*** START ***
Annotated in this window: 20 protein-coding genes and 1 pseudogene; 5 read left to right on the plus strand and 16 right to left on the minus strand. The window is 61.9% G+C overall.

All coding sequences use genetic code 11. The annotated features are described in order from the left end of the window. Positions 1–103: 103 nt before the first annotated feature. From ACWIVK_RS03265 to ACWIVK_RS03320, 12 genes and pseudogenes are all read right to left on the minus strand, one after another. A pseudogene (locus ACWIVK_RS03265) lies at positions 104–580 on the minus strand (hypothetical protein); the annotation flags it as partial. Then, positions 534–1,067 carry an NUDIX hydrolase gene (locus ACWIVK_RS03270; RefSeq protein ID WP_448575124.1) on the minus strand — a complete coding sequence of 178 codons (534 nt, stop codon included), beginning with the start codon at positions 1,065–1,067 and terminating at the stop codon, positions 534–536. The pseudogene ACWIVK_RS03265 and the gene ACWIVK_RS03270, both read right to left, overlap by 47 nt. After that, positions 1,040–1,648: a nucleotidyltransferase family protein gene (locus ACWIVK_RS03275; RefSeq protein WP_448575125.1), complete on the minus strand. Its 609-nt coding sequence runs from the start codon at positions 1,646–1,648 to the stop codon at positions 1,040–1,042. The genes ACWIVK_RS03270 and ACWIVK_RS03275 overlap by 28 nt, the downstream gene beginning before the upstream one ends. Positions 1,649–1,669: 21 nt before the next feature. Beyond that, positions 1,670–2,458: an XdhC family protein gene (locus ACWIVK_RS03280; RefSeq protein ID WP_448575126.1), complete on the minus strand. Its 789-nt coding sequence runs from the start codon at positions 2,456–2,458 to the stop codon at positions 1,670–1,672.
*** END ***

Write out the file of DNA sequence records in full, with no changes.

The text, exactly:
Annotated in this window: 20 protein-coding genes and 1 pseudogene; 5 read left to right on the plus strand and 16 right to left on the minus strand. The window is 61.9% G+C overall.

All coding sequences use genetic code 11. The annotated features are described in order from the left end of the window. Positions 1–103: 103 nt before the first annotated feature. From ACWIVK_RS03265 to ACWIVK_RS03320, 12 genes and pseudogenes are all read right to left on the minus strand, one after another. A pseudogene (locus ACWIVK_RS03265) lies at positions 104–580 on the minus strand (hypothetical protein); the annotation flags it as partial. Then, positions 534–1,067 carry an NUDIX hydrolase gene (locus ACWIVK_RS03270; RefSeq protein ID WP_448575124.1) on the minus strand — a complete coding sequence of 178 codons (534 nt, stop codon included), beginning with the start codon at positions 1,065–1,067 and terminating at the stop codon, positions 534–536. The pseudogene ACWIVK_RS03265 and the gene ACWIVK_RS03270, both read right to left, overlap by 47 nt. After that, positions 1,040–1,648: a nucleotidyltransferase family protein gene (locus ACWIVK_RS03275; RefSeq protein WP_448575125.1), complete on the minus strand. Its 609-nt coding sequence runs from the start codon at positions 1,646–1,648 to the stop codon at positions 1,040–1,042. The genes ACWIVK_RS03270 and ACWIVK_RS03275 overlap by 28 nt, the downstream gene beginning before the upstream one ends. Positions 1,649–1,669: 21 nt before the next feature. Beyond that, positions 1,670–2,458: an XdhC family protein gene (locus ACWIVK_RS03280; RefSeq protein ID WP_448575126.1), complete on the minus strand. Its 789-nt coding sequence runs from the start codon at positions 2,456–2,458 to the stop codon at positions 1,670–1,672.